Nothing in nature is revolutionary. All development is slow and steady, without any sudden leaps. We see the different instincts and pleasures that mark childhood, adolescence and maturity, yet the particular interests of each age seem so vital at the time it is as if they must last forever! Still, the gradual development unfolds, and almost imperceptibly the change comes.

Now, if we admit that the principle of reincarnation does to a great extent unite instinct with reason we turn to another aspect to face obstacles. The child, with its close physical resemblance to its parents, with the many little tricks of inherited character and disposition — is it really a stranger soul, entered haphazard through the physical union?

Will We Meet Again?

Those whose loved ones have passed — are they to abandon the dear hope of being united with them again beyond the veil for the vain mockery of a cat-and-mouse chase through ages of reincarnations? The reunion a chance, the recognition an uncertainty?

These questions must be met and answered before any universal recognition of the principle can be expected.

In the case of the child the physical resemblance and the inherited tricks and mannerisms may be there, and yet the soul be at variance with the parents.

And, as the years go by, the mind may steadily break away, forming something totally different and often even antagonistic to its origin. In such a case either the love born of the physical bond and the innate belief in the ultimate good is strong enough to overcome the sense of strangeness on the part of the parents — or else it just isn't! And then we get the familiar instance of offspring being "cut off with a penny."

On the other hand, the family can be united; still, there is usually one who stands out predominant in the mother's affections. She may love all her children, but just one will call up a depth of passionate tenderness that no reason or will can alter, even though her sense of justice be too strong to let her openly show favoritism.

Now, are these types the result of chance? What is "chance," anyway, but the effect of an unknown cause?

The "Unnatural Child"

The "unnatural" child, who is a thorn in the flesh, who brings dishonor and disgrace on his father's house — he is indeed "stranger soul," perhaps sent in payment or some Kamic [1] debt, perhaps the result of an unhappy conception. A man's unbridled passion overmastering a woman's reluctance, turning it to a dull resentment; would open the portals to an entity below the normal consciousness of either.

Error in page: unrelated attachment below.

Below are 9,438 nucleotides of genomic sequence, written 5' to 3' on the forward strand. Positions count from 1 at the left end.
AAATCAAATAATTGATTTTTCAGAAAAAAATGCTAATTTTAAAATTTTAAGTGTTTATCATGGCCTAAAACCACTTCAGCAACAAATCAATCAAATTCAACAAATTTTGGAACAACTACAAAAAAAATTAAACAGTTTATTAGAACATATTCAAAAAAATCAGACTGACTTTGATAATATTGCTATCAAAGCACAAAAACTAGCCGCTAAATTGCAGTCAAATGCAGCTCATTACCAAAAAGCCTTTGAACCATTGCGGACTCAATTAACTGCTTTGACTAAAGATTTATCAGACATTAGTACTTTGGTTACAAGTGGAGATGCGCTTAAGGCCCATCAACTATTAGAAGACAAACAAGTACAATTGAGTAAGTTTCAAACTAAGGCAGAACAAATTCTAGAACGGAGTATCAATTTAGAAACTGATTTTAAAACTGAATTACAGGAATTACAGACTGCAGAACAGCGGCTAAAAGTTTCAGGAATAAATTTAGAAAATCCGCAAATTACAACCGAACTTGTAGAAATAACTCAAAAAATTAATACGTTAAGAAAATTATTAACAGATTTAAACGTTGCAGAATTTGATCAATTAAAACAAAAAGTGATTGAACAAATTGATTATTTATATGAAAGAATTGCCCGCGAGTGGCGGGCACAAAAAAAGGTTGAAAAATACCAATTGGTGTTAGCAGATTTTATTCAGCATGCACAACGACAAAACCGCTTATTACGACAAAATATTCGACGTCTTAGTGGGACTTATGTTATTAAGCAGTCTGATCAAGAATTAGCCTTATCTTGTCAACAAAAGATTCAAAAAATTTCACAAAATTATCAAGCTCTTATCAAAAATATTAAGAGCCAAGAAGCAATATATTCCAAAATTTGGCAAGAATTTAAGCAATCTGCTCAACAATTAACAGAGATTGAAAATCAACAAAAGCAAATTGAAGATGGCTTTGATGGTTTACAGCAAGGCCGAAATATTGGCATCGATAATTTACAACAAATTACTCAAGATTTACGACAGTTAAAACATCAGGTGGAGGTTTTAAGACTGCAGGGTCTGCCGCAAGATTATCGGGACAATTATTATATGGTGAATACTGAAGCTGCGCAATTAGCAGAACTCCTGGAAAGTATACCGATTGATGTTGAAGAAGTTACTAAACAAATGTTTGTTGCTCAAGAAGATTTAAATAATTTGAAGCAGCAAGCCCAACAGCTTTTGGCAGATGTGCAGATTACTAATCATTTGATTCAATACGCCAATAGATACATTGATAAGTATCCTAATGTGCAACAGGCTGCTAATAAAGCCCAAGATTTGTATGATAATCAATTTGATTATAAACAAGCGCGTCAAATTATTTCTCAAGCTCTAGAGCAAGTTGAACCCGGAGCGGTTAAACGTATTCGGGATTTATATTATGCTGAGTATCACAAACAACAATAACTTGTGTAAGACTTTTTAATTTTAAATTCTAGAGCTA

The average happy child is an entity incarnated from similar conditions of similar tastes and nature.

And the beloved child is indeed born of the spirit as well as the flesh. A joyous, adoring recognition seen in the light of its own shining love. Who can say what the bond of the mother and child is when they have been mother and child before?

We all know there are mothers and children who have nothing in common at all! So the physical relationship is no guarantee of understanding.

Those whose dear ones have passed have to remember there is no "Time" in the Beyond. There would be none here if we had not a material sun to measure it by. Our sense of time is caused through the density of our atmosphere and the heaviness of our thought. They are not conscious of waiting on the other side.

If, then, after reunion, justice demands reincarnation on earth to meet once more the problem that was missed or to right the wrong that was done, then, perhaps, the memory holds and perhaps not. The attraction and the love will persist anyhow. For the rest, if two who love each other lose consciousness in sleep for a few hours, is it of very great moment when the recognition is instantaneous on waking?

Lovers Who "Belong."

We know that attraction is a fundamental law. No one ever feels a really deep love for anyone by chance. It is intended so. They "belong." It has been before and will be again. What is that strange, compelling sympathy we feel for a person but our subconscious recognition? If God meant attraction to be, can we imagine him going back on it because of the material change called death? We have got to believe that a basic principle is void if two souls akin can be lost in space.

Now, it may be argued: Reincarnation is an ingenious explanation, but what foundation of proof can there be when the soul inhabits a different body each time?

Look at the people round you instead of taking them for granted. What do you see? The modern type? Yes, the type of hair-cut, the manner of trimming a mustache, the fashion of clothes — all externals!

Then look at Holbein's studies of sixteenth-century, middle-class people. If those types were got up in 1920 style, the men with short hair, the women in modern corsets, could you tell them apart from the rest of us? I think not.

Take the inverse aspect. A modern young man may be true-blue American — Mayflower and all that — and yet be manifesting a purely Greek or Egyptian type.

The writer was shown a photo of a naval captain, American old stock, but it was a medieval Florentine looking out of the picture. The extraordinary physical characteristics of a narrow waist, broad shoulders and a long neck, and from the lean, hatchet face stood out the haughty features of the Medici.

It may be argued that Americans are a conglomerate race and that these resemblances may be some "throw-back."

It may be possible that a type revert after countless generations, but are we not accepting a very far-fetched physical explanation rather than a very simple psychic one?

Let us not drown in a sea of coincidences, but look out on the world with seeing eye — and think!

  1. Karmic